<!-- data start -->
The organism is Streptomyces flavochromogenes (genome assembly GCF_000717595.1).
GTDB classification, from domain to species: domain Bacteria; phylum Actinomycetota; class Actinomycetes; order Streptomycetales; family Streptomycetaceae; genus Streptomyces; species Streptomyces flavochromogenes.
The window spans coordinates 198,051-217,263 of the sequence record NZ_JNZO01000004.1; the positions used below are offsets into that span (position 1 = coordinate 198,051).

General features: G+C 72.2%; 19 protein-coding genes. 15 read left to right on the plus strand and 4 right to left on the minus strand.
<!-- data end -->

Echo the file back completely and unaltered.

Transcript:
The organism is Streptomyces flavochromogenes (genome assembly GCF_000717595.1).
GTDB classification, from domain to species: domain Bacteria; phylum Actinomycetota; class Actinomycetes; order Streptomycetales; family Streptomycetaceae; genus Streptomyces; species Streptomyces flavochromogenes.
The window spans coordinates 198,051-217,263 of the sequence record NZ_JNZO01000004.1; the positions used below are offsets into that span (position 1 = coordinate 198,051).

General features: G+C 72.2%; 19 protein-coding genes. 15 read left to right on the plus strand and 4 right to left on the minus strand.